Least Cost Paths

Least Cost Path Options.  Start from Analyze  menu, or Set on Analysis tab of the Options form.

  • Impossible Cost : for points with no cost in the cost surface.
  • Max Impossible In Path: do not consider paths with this many impossible points
  • Buffer Cost: cost per pixel when driveways are not in the roads database;
  • Buffer Rounds: pixels to go out to account for missing driveways.  If this is too big, paths will cross rivers and bays or interior blocks.
  • Cost Surface Resolution: size in meters of the grid;
  • Start Free : Pixels around the starting point to have no cost.  Needed if the point is perhaps a shopping center, and the database shows no roads;
  • Precint Field: field to use for naming the accumulated cost surface.  If this field is not present you will have to pick it.  Ideally it would meet the rules for naming a dBase field.
  • Distance: can be either pixels, or distance (with adjustment for diagonals)
  • Save path surface
  • Overwrite
  • Weight diagonals: increase costs and distances for diagonal pixels by 2
  • Compute
    • Least cost path, using the weights
    • Shortest distance with all roads the same cost


  • Road network
  • Route starting points DBF file: this should be a small number, because you will have to create the cost surface and diretion of motion for every record.
  • Route ending points:  this can be a large number, because it just involves a lookup in the cost surface.


  • Create cost surface: pick a lines shapefile, such as a road network, with a COST field, to create the cost surface.
  • Create path surfaces: using the route starting points DBF file, the three grids will be created for each record in the Precint Field set above.
  • Create route costs
  • One step


Least cost path procedure:

To add the cost to each point in a database.

To show least cost path:

Scripting Least Cost Path


Grid size for the cost surface.

If you use a large grid, it will process faster and produce smaller files, but there could be paths through many of the urban blocks.
The grid for 10 m resolution will be 9 times larger (3*3), and could present problems if you have a really large area and a wimpy computer.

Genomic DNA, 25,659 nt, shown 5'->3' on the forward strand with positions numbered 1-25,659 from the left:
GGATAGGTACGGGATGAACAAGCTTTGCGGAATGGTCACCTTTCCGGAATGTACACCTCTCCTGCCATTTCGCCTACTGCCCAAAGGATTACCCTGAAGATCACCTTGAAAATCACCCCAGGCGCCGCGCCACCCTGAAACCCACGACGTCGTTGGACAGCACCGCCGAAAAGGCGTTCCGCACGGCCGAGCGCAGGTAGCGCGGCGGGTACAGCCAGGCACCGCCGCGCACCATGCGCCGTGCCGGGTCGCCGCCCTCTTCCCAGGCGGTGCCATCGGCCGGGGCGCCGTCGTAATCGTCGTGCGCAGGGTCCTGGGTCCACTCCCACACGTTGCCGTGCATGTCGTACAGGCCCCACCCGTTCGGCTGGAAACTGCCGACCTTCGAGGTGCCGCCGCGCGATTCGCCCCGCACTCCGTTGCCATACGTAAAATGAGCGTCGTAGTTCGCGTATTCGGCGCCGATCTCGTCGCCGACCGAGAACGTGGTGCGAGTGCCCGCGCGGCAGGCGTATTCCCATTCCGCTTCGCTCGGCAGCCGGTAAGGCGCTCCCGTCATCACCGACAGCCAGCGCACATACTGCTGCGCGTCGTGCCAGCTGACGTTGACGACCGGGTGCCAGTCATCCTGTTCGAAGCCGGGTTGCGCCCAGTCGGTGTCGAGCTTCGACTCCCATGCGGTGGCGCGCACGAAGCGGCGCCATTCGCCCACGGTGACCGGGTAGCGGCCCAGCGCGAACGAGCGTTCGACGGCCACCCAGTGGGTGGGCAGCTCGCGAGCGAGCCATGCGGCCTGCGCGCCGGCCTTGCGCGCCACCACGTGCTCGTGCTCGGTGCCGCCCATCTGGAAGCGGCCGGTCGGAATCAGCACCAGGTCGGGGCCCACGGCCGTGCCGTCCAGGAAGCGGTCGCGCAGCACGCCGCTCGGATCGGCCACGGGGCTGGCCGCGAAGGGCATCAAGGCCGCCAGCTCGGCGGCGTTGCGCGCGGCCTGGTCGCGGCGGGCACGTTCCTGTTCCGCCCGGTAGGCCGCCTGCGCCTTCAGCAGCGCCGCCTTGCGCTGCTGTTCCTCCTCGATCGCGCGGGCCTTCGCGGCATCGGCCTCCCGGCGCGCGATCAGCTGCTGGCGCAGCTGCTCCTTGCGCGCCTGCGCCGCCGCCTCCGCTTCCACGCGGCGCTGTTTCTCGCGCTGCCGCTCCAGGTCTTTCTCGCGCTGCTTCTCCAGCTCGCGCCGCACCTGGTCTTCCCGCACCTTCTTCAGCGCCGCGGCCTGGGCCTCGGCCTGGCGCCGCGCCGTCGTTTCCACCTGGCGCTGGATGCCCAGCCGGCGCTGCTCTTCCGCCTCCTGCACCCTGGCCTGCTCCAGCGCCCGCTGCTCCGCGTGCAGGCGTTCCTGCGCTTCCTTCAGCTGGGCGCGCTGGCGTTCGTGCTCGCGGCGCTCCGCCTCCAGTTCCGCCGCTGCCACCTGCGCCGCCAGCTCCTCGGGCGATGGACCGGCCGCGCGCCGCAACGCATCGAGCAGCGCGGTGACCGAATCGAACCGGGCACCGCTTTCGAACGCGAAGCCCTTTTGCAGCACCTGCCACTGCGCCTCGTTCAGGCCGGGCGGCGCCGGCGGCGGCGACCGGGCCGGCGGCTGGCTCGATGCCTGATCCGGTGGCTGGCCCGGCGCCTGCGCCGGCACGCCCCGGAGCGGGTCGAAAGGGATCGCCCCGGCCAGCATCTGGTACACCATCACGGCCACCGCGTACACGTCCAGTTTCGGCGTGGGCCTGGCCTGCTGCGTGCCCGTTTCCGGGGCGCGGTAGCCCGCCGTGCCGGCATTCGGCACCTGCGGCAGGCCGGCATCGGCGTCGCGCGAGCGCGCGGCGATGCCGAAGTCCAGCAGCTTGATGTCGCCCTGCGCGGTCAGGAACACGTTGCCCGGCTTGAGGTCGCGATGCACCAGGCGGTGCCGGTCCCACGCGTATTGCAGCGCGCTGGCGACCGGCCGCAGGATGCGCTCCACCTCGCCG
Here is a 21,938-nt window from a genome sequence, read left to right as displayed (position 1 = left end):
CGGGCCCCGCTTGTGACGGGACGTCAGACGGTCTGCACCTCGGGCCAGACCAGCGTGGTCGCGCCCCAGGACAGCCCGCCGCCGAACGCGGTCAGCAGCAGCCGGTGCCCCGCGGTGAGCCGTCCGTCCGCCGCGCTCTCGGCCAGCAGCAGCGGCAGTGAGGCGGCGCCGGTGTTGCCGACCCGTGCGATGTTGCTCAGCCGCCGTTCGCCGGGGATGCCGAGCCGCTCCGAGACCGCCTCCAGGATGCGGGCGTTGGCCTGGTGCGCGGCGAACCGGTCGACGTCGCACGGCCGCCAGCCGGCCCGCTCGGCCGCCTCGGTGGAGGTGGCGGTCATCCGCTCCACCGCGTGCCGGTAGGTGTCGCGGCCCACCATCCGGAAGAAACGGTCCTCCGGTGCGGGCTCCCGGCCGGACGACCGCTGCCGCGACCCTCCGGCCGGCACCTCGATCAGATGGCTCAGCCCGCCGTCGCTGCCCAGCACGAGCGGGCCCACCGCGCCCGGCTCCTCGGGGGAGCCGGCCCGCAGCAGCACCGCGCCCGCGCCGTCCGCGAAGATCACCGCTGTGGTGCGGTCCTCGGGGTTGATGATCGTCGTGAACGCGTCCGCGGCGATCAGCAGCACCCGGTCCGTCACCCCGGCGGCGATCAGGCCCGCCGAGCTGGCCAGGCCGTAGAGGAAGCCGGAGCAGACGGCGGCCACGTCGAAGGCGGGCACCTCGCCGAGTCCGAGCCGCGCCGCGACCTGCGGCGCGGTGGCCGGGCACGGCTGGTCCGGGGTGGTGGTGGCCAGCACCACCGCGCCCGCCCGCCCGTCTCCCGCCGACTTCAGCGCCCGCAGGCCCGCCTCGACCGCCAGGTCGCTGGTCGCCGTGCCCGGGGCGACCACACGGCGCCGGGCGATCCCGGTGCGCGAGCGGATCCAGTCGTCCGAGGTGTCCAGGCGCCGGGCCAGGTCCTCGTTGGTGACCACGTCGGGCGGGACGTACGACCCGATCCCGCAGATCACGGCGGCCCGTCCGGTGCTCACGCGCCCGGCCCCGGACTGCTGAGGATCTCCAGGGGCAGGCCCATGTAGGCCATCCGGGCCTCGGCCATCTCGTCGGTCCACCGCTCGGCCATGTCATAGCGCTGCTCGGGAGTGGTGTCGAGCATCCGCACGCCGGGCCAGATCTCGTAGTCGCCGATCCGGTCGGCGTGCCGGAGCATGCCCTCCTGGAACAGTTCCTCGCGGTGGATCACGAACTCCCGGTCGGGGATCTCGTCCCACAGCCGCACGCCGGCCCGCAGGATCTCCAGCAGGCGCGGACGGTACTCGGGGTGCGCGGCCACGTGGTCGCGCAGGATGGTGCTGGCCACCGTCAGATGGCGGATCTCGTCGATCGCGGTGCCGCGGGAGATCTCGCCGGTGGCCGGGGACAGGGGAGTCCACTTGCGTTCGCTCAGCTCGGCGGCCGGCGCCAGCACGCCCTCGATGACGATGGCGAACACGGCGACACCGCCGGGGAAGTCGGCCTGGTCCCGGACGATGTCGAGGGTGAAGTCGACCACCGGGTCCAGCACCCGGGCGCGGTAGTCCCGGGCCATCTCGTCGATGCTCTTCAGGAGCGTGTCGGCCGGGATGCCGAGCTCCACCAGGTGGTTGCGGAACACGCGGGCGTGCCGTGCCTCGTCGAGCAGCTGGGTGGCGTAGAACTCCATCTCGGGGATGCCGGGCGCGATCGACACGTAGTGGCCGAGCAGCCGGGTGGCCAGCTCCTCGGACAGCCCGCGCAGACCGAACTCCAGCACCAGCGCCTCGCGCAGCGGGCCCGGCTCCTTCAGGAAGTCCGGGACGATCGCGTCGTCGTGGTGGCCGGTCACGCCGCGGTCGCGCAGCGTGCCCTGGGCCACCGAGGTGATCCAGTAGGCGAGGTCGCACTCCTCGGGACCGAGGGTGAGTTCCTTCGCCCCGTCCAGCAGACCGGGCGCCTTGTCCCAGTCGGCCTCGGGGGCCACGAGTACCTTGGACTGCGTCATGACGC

Original DEM (Hanging Rock Canyon, CA).
Create cost surface.  Create this DEM/grid, for instance by creating a derivative grid, multiplying a grid (Edit, data manipulation form), or adding multiple grids (Raster GIS menu).  This is a critical step for the operation.  If there are points in the original DEM you do not want considered, you can Edit them out before you create the cost surface.

You can edit out regions you do not want the program to consider for the cost surface and eventually the least cost path, either by removing values within a certain range of z values or outlining regions with the mouse (both on the Edit menu).  You can edit out regions on the cost surface using an image.  To do so, you must associate the cost surface as the DEM to go with the image, on the Modify menu.

You can mask so that you are either close to, or away from roads. You could also mask with any other grid.

In this example, we are just using a slope map

Create accumulated cost surface, on Raster GIS menu.  You select a point (in the SW corner in this example, near the mouth of the canyon in a low slope (low cost) location) by double clicking. This surface is good only for the selected starting point.

The colors indicate the cost to get to each point in the grid from the starting location you specified (or to get back to the starting point from every other point in the grid)--blue are "cheap", and red are "expensive".

There is also no consideration of directionality for the surface; diagonal segments are the same cost as straight segments.

Grid showing downhill direction at each point on accumulated cost surface.  This grid will be created and used to create least cost paths, but you do not have to open it.
Create least cost paths.  Open the accumulated cost surface DEM, and then select option on Raster GIS menu for that grid.  You select a point by double clicking and the program will trace the paths back to the starting location and save results as a point shape file.

This shows three different paths, which all converge toward the starting point.  To minimize the slopes crossed, the paths go almost straight downhill from the starting points, and then follow the drainage channels. The path shape files have been displayed on the original DEM.

This step is very fast.


Last revision 5/5/2019